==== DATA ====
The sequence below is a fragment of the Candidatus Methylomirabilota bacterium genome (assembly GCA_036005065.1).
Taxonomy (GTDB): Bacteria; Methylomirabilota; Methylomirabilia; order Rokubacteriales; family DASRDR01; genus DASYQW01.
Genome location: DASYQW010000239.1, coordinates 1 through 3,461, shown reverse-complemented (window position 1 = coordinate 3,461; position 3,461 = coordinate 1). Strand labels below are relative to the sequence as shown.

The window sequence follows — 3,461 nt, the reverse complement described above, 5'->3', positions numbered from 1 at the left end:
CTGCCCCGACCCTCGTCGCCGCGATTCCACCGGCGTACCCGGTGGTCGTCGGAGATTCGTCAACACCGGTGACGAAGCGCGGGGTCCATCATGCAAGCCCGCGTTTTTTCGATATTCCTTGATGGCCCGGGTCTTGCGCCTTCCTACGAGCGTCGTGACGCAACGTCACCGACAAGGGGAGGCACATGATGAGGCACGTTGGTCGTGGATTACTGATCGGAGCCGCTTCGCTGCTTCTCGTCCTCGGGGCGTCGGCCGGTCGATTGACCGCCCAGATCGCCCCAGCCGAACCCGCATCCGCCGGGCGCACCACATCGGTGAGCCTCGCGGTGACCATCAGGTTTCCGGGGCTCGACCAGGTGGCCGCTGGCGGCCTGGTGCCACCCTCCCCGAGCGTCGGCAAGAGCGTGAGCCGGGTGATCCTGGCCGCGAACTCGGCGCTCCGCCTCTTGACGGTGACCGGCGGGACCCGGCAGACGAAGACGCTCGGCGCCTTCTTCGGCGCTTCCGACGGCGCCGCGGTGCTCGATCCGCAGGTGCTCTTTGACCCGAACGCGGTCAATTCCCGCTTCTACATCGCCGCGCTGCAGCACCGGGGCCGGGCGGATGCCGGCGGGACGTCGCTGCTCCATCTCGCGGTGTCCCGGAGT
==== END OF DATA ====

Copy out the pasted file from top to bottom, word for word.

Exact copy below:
The sequence below is a fragment of the Candidatus Methylomirabilota bacterium genome (assembly GCA_036005065.1).
Taxonomy (GTDB): Bacteria; Methylomirabilota; Methylomirabilia; order Rokubacteriales; family DASRDR01; genus DASYQW01.
Genome location: DASYQW010000239.1, coordinates 1 through 3,461, shown reverse-complemented (window position 1 = coordinate 3,461; position 3,461 = coordinate 1). Strand labels below are relative to the sequence as shown.

The window sequence follows — 3,461 nt, the reverse complement described above, 5'->3', positions numbered from 1 at the left end:
CTGCCCCGACCCTCGTCGCCGCGATTCCACCGGCGTACCCGGTGGTCGTCGGAGATTCGTCAACACCGGTGACGAAGCGCGGGGTCCATCATGCAAGCCCGCGTTTTTTCGATATTCCTTGATGGCCCGGGTCTTGCGCCTTCCTACGAGCGTCGTGACGCAACGTCACCGACAAGGGGAGGCACATGATGAGGCACGTTGGTCGTGGATTACTGATCGGAGCCGCTTCGCTGCTTCTCGTCCTCGGGGCGTCGGCCGGTCGATTGACCGCCCAGATCGCCCCAGCCGAACCCGCATCCGCCGGGCGCACCACATCGGTGAGCCTCGCGGTGACCATCAGGTTTCCGGGGCTCGACCAGGTGGCCGCTGGCGGCCTGGTGCCACCCTCCCCGAGCGTCGGCAAGAGCGTGAGCCGGGTGATCCTGGCCGCGAACTCGGCGCTCCGCCTCTTGACGGTGACCGGCGGGACCCGGCAGACGAAGACGCTCGGCGCCTTCTTCGGCGCTTCCGACGGCGCCGCGGTGCTCGATCCGCAGGTGCTCTTTGACCCGAACGCGGTCAATTCCCGCTTCTACATCGCCGCGCTGCAGCACCGGGGCCGGGCGGATGCCGGCGGGACGTCGCTGCTCCATCTCGCGGTGTCCCGGAGT